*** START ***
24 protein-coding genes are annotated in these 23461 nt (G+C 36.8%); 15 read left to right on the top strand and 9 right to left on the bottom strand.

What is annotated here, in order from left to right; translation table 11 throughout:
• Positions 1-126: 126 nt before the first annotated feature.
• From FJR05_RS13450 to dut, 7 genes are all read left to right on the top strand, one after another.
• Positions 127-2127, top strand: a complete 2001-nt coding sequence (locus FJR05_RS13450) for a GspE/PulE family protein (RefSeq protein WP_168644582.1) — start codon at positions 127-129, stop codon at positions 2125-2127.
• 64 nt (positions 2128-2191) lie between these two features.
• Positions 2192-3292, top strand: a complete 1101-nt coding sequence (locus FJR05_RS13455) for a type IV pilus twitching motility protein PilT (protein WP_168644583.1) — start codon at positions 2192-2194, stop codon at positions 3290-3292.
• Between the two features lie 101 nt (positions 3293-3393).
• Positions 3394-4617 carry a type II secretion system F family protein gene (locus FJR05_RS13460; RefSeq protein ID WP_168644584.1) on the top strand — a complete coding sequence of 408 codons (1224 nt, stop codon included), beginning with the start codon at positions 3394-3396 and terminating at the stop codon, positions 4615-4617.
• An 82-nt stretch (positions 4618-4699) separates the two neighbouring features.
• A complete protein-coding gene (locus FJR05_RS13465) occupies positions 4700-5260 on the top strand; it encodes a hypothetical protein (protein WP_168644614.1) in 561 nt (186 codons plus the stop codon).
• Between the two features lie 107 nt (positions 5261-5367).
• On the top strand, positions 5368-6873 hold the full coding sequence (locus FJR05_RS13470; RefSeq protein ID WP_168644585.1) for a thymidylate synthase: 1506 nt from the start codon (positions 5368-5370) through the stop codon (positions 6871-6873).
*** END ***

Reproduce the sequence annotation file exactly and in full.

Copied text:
24 protein-coding genes are annotated in these 23461 nt (G+C 36.8%); 15 read left to right on the top strand and 9 right to left on the bottom strand.

What is annotated here, in order from left to right; translation table 11 throughout:
• Positions 1-126: 126 nt before the first annotated feature.
• From FJR05_RS13450 to dut, 7 genes are all read left to right on the top strand, one after another.
• Positions 127-2127, top strand: a complete 2001-nt coding sequence (locus FJR05_RS13450) for a GspE/PulE family protein (RefSeq protein WP_168644582.1) — start codon at positions 127-129, stop codon at positions 2125-2127.
• 64 nt (positions 2128-2191) lie between these two features.
• Positions 2192-3292, top strand: a complete 1101-nt coding sequence (locus FJR05_RS13455) for a type IV pilus twitching motility protein PilT (protein WP_168644583.1) — start codon at positions 2192-2194, stop codon at positions 3290-3292.
• Between the two features lie 101 nt (positions 3293-3393).
• Positions 3394-4617 carry a type II secretion system F family protein gene (locus FJR05_RS13460; RefSeq protein ID WP_168644584.1) on the top strand — a complete coding sequence of 408 codons (1224 nt, stop codon included), beginning with the start codon at positions 3394-3396 and terminating at the stop codon, positions 4615-4617.
• An 82-nt stretch (positions 4618-4699) separates the two neighbouring features.
• A complete protein-coding gene (locus FJR05_RS13465) occupies positions 4700-5260 on the top strand; it encodes a hypothetical protein (protein WP_168644614.1) in 561 nt (186 codons plus the stop codon).
• Between the two features lie 107 nt (positions 5261-5367).
• On the top strand, positions 5368-6873 hold the full coding sequence (locus FJR05_RS13470; RefSeq protein ID WP_168644585.1) for a thymidylate synthase: 1506 nt from the start codon (positions 5368-5370) through the stop codon (positions 6871-6873).